As an eighth grader at northwest Denver’s Centennial ECE-8 school a few years back, Evelyn Gomez demonstrated more of an affinity for career-focused learning than academics, a fact that was not lost on her teachers.
So when it came time to choose a high school, they steered her toward CEC Early College, a 40-year-old career and technical education school housed in a fortress-like building a stone’s throw from downtown Denver.
Gomez, now a 16-year-old high school junior, took to the program immediately. Since matriculating at CEC (which originally stood for Career Education Center), she has discovered a passion for entrepreneurship.
Gomez’s best friend, Dominique Maes, 16, graduated from Skinner Middle School and followed her older brother to CEC Early College. Initially she wanted to pursue CEC’s renowned culinary track, where she would be able to work in the kitchen and dining room of the school’s restaurant, the Elliot Street Cafe, which is open to the public for inexpensive lunch on weekdays.
But like, Gomez, she quickly found herself drawn to business, marketing and entrepreneurship, and her interest in the restaurant business faded.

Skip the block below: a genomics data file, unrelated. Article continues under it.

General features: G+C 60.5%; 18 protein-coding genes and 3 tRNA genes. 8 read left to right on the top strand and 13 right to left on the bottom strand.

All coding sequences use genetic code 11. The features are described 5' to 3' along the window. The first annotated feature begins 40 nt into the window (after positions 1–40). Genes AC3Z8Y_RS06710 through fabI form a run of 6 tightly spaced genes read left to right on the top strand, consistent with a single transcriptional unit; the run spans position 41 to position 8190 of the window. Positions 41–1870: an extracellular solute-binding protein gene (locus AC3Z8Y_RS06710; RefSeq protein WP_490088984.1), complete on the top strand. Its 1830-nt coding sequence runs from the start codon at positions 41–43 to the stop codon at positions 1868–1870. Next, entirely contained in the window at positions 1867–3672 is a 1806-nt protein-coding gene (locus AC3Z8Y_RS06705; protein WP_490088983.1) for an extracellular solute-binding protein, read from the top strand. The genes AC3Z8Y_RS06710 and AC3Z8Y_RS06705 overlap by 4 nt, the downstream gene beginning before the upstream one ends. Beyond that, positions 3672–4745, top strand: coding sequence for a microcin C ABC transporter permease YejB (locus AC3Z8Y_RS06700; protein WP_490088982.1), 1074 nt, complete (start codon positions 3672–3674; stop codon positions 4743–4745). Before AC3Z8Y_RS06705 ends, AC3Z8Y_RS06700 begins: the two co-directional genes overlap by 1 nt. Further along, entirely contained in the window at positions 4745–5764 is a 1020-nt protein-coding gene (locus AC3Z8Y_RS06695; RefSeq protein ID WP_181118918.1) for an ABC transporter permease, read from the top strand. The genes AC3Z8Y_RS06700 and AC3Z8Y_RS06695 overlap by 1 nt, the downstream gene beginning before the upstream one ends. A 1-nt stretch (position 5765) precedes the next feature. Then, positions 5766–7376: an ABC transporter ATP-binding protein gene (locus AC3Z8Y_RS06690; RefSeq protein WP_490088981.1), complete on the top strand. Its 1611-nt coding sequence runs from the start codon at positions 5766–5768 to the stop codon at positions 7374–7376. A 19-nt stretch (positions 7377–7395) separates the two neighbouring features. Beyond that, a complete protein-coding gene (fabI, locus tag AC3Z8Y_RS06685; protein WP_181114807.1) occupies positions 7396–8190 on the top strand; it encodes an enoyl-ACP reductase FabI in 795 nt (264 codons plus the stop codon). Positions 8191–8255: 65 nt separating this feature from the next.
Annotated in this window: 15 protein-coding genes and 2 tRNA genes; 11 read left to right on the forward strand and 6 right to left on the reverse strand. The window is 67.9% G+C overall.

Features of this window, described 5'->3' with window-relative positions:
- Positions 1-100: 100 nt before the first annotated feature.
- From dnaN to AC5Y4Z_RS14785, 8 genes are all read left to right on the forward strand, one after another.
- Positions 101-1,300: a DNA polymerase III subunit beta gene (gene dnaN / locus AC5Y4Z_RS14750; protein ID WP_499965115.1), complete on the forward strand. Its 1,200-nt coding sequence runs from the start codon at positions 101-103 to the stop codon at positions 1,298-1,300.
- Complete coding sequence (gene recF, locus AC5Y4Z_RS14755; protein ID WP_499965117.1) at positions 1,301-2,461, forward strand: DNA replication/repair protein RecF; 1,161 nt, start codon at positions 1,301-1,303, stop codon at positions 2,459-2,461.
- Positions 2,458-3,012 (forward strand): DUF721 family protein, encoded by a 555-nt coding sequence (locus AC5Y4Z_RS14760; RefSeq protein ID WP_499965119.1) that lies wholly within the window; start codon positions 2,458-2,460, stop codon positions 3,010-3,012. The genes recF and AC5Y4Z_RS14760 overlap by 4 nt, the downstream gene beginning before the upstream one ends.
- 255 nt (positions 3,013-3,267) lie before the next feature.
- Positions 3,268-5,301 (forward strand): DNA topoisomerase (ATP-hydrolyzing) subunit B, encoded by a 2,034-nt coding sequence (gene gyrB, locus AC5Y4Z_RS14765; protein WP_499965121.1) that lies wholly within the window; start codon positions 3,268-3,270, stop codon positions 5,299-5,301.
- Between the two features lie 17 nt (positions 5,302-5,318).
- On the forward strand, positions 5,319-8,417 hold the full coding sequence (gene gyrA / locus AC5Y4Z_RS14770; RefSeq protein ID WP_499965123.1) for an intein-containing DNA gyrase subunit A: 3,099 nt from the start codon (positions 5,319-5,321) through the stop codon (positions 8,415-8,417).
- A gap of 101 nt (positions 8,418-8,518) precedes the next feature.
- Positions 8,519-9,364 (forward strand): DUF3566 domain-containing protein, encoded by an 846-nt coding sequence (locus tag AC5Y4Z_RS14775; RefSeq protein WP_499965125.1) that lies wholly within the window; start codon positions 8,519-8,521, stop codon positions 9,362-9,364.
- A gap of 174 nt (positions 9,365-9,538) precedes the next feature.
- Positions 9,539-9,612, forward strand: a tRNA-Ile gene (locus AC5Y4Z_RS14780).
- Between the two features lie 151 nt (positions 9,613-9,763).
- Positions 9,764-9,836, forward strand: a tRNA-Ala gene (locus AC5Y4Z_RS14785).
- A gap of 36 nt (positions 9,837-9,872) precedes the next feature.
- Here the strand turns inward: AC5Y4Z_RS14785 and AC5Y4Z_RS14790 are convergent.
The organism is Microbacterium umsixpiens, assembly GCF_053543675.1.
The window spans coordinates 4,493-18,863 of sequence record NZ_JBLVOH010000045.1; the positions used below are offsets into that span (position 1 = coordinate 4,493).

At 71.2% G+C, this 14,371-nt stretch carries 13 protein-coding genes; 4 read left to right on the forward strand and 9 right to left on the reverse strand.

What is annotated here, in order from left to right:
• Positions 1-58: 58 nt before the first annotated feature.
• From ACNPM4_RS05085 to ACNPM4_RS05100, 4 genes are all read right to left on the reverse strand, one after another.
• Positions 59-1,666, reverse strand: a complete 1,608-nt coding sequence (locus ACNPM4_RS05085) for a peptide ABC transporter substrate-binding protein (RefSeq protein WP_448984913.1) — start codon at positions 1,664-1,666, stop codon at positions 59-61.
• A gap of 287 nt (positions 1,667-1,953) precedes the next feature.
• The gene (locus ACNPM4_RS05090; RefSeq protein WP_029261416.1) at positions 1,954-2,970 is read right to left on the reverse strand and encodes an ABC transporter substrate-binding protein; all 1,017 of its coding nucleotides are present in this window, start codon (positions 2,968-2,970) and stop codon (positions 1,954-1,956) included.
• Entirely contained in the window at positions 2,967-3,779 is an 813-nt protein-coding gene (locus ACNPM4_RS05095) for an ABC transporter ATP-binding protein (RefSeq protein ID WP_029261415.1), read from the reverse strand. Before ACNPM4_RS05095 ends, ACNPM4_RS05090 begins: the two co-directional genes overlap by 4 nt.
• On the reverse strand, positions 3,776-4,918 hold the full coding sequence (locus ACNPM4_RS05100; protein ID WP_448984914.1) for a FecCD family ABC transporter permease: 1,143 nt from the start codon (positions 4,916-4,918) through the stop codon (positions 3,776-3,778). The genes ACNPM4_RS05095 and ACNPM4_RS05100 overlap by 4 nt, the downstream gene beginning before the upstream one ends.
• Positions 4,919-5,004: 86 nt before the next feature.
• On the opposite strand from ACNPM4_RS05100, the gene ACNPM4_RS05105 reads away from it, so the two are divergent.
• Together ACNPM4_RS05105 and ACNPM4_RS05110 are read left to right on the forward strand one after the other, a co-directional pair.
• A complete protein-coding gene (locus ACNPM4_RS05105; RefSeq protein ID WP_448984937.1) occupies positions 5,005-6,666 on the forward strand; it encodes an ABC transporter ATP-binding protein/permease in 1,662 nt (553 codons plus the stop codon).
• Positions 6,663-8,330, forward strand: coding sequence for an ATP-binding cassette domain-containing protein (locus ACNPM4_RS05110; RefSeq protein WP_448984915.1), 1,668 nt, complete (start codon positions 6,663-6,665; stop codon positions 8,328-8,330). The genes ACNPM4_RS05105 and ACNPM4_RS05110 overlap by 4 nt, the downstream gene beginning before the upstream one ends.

“I like how much control you get in the field of entrepreneurship,” said Maes, who speaks in enthusiastic bursts. “You love what you’re doing because it’s creating something. You have so much control over yourself, what you do.”
The same could be said for the 21 other career-track programs offered at CEC, ranging from welding to sports medicine, from computerized auto mechanics to computer programming, from fashion design to construction trades.
It’s precisely that focused, self-motivating approach that makes the school a notable success when compared to other Denver high schools serving large numbers of low-income, minority students.
“It’s all about students having aspirations,” said Scott Springer, the school’s veteran principal. “Academically they might not be stronger than students elsewhere, but they are more motivated, and that’s huge.”
There are about 430 full-time students in grades 9-12 at CEC, and another 320 who bus to CEC from other Denver high schools every afternoon to take career-focused classes not offered at their home schools.
And ‘early college’ is more than a moniker. Students who stay at CEC for a fifth year can earn an Associate’s Degree through the Community College of Denver, at no cost to themselves. All CEC seniors and some juniors spend every morning at the Aurora Higher Education Campus downtown, taking classes at CCD.